Agents struggling to find coverage for Cali couriers

“It’s no way to do business. I’ve talked to four other brokers and they’re having the same problem.”

Agents struggling to find coverage for Cali couriers

Motor & Fleet

By Sam Boyer

An influx of poor and inexperienced courier drivers in California has commercial auto insurers running, says one Bay Area agent.

Ebrahim Jabaieh, owner of SaveGuard Insurance Agency in Hayward, CA, can barely place commercial auto policies for couriers anymore, he said. And when he can, what used to happen almost instantly now takes about two weeks.

“It’s getting harder and harder,” he said. “It’s getting very difficult.”

Policies have jumped more than 50% for commercial auto for renewals. And that’s if you can actually find a carrier to take on the risk. A policy that used to be $28,000 was renewed last week for $45,000, Jabaieh said.

“Now it takes us like a week to 15 days to get a quote,” he noted. “Last year, it was like car insurance – before the customer leaves he has the policy in his pocket and it’s done.”

Some carriers have pulled out of the commercial auto market in California while others have introduced additional screening, higher premiums, and more hoops to jump through, Jabaieh said. The problems, according to the agency owner, have largely been caused by Amazon’s new courier delivery model.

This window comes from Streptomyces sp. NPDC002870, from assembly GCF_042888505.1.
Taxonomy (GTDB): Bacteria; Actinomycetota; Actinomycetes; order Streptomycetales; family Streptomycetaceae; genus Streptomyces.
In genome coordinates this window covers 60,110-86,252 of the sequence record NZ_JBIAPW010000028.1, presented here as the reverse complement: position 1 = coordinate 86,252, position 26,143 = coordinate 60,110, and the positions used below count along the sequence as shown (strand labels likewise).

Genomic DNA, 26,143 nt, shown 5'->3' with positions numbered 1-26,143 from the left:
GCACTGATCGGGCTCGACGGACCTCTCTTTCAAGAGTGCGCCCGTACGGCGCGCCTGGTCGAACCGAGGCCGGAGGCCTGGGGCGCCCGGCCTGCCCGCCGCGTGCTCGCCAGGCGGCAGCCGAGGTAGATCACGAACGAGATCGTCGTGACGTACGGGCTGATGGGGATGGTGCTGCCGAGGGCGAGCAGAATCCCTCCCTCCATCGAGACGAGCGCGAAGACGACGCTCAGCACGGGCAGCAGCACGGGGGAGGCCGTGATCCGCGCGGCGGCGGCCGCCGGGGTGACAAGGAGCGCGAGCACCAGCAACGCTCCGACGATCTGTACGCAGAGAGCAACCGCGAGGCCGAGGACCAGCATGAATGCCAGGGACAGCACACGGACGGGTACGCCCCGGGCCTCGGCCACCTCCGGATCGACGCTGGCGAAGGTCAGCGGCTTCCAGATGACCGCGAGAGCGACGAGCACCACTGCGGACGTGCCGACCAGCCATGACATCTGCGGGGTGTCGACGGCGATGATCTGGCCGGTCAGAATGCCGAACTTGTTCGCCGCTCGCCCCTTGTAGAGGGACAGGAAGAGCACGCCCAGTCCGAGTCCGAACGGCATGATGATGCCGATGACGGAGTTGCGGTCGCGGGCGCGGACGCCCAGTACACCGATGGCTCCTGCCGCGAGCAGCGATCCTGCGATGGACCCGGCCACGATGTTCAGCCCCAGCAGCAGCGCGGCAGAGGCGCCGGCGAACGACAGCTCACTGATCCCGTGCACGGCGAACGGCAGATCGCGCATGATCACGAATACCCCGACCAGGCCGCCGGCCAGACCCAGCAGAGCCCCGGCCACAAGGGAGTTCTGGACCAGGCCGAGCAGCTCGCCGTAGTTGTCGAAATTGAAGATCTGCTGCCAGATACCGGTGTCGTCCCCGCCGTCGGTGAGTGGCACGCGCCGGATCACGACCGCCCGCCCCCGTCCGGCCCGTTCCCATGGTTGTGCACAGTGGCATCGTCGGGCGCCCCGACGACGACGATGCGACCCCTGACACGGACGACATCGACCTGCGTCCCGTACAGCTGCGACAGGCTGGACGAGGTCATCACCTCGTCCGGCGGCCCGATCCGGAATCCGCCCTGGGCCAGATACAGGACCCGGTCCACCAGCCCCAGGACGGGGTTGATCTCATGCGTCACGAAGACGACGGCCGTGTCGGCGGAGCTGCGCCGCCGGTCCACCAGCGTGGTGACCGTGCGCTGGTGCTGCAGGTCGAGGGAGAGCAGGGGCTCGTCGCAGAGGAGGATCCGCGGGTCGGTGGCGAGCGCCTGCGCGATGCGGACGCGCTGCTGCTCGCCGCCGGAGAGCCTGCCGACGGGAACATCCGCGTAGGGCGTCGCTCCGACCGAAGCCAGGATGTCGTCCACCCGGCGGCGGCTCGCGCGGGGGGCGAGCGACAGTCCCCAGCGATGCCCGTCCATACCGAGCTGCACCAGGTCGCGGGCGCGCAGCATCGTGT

Amazon is hiring independent contractors to deliver its products. “Earn money by delivering packages to Amazon customers,” the web giant says online. “Whether you have one van or a fleet, our volume and your business could be a great match.”

In California, at least, the company’s delivery model has resulted in too many inexperienced drivers hitting the roads, which has led to the carriers’ fears, Jabaieh said.

“The main reason is that Amazon started doing its own deliveries,” he explained. “Where before they were counting on FedEx and UPS, but now they just opened hubs everywhere and they’re hiring subcontractors, owner-operators, to do their routes. And these people have no experience – they’re, like, ‘oh there’s new routes from Amazon, let’s go ahead and buy five vans and start a business.’

“So last year, we saw an increase in courier business. We were writing like four companies a day. And we were, like, ‘oh my god, that’s amazing.’ But this year, the companies [customers] started getting notices from [the carriers] saying they didn’t want to take this risk no more. And then, boom, it just went downhill.

“Now we’ve got nobody. We just sneak in a courier company here, there. It’s no way to do business. I’ve talked to four other brokers and they’re having the same problem.”

Though his company hadn’t yet begun to feel the bite of the reduced business – because premiums and commissions were so much higher – the development remained alarming, he said.

“Even though we’ve turned down a lot of people, because premiums went up extremely high it’s just making up right now for the loss of business.

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